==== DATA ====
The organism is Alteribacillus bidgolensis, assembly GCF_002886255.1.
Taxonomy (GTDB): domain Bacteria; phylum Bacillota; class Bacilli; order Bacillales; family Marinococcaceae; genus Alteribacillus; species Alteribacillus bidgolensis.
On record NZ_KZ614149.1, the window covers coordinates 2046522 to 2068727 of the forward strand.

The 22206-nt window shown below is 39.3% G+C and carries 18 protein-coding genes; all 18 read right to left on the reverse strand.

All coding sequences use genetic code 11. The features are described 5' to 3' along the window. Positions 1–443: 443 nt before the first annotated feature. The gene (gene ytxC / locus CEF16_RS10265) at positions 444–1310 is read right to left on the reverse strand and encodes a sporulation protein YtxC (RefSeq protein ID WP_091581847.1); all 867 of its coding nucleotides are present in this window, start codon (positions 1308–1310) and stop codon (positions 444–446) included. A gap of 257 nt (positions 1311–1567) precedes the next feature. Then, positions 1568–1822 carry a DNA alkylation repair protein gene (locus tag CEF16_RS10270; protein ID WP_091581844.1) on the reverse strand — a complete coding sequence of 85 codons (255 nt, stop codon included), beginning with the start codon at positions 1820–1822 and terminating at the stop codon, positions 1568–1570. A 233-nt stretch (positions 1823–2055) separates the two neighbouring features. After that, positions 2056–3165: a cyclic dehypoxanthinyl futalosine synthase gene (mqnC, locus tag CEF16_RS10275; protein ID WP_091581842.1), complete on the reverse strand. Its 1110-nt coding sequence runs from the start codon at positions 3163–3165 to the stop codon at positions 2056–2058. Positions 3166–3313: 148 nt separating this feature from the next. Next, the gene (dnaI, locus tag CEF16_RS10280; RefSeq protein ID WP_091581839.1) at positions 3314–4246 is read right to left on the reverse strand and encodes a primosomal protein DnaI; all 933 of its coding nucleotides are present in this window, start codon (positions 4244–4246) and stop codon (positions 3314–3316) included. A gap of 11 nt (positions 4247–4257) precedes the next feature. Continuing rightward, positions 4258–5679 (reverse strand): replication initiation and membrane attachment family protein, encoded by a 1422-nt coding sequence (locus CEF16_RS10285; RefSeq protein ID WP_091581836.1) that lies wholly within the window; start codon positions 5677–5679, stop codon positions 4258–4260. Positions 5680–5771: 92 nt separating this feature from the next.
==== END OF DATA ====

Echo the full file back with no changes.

The organism is Alteribacillus bidgolensis, assembly GCF_002886255.1.
Taxonomy (GTDB): domain Bacteria; phylum Bacillota; class Bacilli; order Bacillales; family Marinococcaceae; genus Alteribacillus; species Alteribacillus bidgolensis.
On record NZ_KZ614149.1, the window covers coordinates 2046522 to 2068727 of the forward strand.

The 22206-nt window shown below is 39.3% G+C and carries 18 protein-coding genes; all 18 read right to left on the reverse strand.

All coding sequences use genetic code 11. The features are described 5' to 3' along the window. Positions 1–443: 443 nt before the first annotated feature. The gene (gene ytxC / locus CEF16_RS10265) at positions 444–1310 is read right to left on the reverse strand and encodes a sporulation protein YtxC (RefSeq protein ID WP_091581847.1); all 867 of its coding nucleotides are present in this window, start codon (positions 1308–1310) and stop codon (positions 444–446) included. A gap of 257 nt (positions 1311–1567) precedes the next feature. Then, positions 1568–1822 carry a DNA alkylation repair protein gene (locus tag CEF16_RS10270; protein ID WP_091581844.1) on the reverse strand — a complete coding sequence of 85 codons (255 nt, stop codon included), beginning with the start codon at positions 1820–1822 and terminating at the stop codon, positions 1568–1570. A 233-nt stretch (positions 1823–2055) separates the two neighbouring features. After that, positions 2056–3165: a cyclic dehypoxanthinyl futalosine synthase gene (mqnC, locus tag CEF16_RS10275; protein ID WP_091581842.1), complete on the reverse strand. Its 1110-nt coding sequence runs from the start codon at positions 3163–3165 to the stop codon at positions 2056–2058. Positions 3166–3313: 148 nt separating this feature from the next. Next, the gene (dnaI, locus tag CEF16_RS10280; RefSeq protein ID WP_091581839.1) at positions 3314–4246 is read right to left on the reverse strand and encodes a primosomal protein DnaI; all 933 of its coding nucleotides are present in this window, start codon (positions 4244–4246) and stop codon (positions 3314–3316) included. A gap of 11 nt (positions 4247–4257) precedes the next feature. Continuing rightward, positions 4258–5679 (reverse strand): replication initiation and membrane attachment family protein, encoded by a 1422-nt coding sequence (locus CEF16_RS10285; RefSeq protein ID WP_091581836.1) that lies wholly within the window; start codon positions 5677–5679, stop codon positions 4258–4260. Positions 5680–5771: 92 nt separating this feature from the next.